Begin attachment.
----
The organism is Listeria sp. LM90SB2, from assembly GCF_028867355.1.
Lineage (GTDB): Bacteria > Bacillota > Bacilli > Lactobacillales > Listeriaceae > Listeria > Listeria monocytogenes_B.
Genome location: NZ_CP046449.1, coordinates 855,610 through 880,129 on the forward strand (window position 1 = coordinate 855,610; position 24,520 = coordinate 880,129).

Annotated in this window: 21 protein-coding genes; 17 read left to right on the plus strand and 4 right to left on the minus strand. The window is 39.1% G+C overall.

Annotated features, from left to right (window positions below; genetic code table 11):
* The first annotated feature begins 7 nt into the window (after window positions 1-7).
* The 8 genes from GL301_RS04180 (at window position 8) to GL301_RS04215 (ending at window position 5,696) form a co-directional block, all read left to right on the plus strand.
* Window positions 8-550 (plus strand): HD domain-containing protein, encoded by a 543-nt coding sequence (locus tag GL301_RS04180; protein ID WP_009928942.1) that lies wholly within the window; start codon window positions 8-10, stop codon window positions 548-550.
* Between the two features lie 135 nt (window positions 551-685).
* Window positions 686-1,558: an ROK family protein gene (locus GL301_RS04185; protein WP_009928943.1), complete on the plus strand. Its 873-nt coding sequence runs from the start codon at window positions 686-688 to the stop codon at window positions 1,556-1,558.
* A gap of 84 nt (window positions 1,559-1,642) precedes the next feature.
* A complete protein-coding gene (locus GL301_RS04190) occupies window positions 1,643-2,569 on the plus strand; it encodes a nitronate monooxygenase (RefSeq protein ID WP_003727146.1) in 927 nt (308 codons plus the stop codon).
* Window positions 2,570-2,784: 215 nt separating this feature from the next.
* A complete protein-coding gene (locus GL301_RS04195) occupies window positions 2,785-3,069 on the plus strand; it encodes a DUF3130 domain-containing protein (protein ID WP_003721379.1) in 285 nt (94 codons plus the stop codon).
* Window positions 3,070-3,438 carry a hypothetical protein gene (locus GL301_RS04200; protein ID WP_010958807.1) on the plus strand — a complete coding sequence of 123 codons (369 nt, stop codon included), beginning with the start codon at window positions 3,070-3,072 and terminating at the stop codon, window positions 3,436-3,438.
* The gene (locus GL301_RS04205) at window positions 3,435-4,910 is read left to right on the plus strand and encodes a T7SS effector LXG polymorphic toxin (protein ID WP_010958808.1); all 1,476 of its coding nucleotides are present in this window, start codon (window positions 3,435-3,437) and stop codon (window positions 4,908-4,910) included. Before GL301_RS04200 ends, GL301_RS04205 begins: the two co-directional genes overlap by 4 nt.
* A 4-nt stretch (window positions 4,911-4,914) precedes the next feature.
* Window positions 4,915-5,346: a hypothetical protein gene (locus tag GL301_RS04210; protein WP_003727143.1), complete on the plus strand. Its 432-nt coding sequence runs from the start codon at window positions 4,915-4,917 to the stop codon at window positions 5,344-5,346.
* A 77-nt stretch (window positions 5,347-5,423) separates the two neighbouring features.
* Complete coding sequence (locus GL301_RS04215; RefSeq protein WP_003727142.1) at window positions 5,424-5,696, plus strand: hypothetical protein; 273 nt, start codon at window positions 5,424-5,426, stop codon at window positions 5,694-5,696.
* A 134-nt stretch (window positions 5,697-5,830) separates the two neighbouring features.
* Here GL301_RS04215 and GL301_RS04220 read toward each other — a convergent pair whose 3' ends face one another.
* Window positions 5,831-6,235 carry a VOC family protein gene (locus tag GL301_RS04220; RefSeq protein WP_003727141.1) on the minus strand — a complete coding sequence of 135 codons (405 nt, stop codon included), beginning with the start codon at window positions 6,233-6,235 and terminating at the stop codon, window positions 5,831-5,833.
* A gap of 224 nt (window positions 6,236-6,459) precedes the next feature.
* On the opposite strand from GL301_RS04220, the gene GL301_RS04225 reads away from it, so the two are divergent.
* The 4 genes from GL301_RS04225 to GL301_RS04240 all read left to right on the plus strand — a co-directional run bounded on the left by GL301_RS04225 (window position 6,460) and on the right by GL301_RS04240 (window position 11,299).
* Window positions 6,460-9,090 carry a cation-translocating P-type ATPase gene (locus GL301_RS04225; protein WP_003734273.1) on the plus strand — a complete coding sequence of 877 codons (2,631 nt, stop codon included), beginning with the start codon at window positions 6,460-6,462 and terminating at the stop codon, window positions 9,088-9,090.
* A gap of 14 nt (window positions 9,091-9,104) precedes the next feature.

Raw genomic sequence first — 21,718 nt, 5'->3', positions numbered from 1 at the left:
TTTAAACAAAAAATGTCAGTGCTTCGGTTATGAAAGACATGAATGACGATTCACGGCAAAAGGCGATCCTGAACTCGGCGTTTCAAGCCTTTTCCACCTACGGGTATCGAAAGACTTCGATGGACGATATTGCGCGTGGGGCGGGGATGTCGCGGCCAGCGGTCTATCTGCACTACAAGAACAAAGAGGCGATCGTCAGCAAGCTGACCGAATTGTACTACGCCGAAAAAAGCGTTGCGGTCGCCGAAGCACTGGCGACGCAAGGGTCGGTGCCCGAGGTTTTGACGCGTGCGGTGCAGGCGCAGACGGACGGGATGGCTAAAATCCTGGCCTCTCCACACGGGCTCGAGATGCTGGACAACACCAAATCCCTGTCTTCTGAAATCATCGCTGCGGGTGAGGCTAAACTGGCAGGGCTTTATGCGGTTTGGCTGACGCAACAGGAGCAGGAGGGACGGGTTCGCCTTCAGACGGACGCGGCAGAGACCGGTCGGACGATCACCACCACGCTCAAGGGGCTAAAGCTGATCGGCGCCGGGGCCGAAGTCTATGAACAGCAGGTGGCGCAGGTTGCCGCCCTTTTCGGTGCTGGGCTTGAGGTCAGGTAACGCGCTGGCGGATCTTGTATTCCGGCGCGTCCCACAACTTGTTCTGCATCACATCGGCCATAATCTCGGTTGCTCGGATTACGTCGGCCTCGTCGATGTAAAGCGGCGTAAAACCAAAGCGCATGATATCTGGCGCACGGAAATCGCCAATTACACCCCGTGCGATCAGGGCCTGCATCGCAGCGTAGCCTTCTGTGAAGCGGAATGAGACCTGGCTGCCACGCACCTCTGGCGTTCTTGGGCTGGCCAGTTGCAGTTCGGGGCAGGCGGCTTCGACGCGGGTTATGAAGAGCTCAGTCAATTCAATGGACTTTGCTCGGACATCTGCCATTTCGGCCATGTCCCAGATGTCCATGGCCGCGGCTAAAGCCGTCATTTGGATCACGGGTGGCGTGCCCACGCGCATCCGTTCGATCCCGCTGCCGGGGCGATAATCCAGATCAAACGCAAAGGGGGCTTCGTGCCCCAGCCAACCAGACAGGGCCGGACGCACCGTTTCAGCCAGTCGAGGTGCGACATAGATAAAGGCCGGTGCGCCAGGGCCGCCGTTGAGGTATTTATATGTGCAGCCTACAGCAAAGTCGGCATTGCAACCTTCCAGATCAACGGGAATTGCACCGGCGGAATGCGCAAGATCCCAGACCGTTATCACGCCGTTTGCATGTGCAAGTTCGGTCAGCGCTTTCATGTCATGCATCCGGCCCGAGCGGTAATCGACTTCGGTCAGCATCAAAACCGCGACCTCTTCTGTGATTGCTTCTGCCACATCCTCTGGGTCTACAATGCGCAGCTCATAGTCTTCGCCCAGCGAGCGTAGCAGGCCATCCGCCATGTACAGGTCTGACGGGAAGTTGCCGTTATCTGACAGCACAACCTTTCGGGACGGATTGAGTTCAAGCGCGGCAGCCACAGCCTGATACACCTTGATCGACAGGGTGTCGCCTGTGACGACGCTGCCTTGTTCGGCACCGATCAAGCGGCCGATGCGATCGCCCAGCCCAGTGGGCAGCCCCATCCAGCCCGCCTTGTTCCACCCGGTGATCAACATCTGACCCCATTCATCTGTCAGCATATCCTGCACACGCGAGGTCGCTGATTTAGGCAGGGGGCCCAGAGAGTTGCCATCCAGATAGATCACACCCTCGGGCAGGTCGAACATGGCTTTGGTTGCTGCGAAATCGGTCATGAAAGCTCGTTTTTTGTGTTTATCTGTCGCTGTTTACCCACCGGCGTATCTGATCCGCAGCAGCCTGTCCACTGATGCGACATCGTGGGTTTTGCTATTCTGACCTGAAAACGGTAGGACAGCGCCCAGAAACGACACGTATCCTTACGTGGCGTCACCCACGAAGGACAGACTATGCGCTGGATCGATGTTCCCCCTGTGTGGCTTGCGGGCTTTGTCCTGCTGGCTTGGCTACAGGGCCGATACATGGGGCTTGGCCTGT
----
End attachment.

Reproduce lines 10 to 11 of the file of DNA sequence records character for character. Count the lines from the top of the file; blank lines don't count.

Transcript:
* Window positions 686-1,558: an ROK family protein gene (locus GL301_RS04185; protein WP_009928943.1), complete on the plus strand. Its 873-nt coding sequence runs from the start codon at window positions 686-688 to the stop codon at window positions 1,556-1,558.
* A gap of 84 nt (window positions 1,559-1,642) precedes the next feature.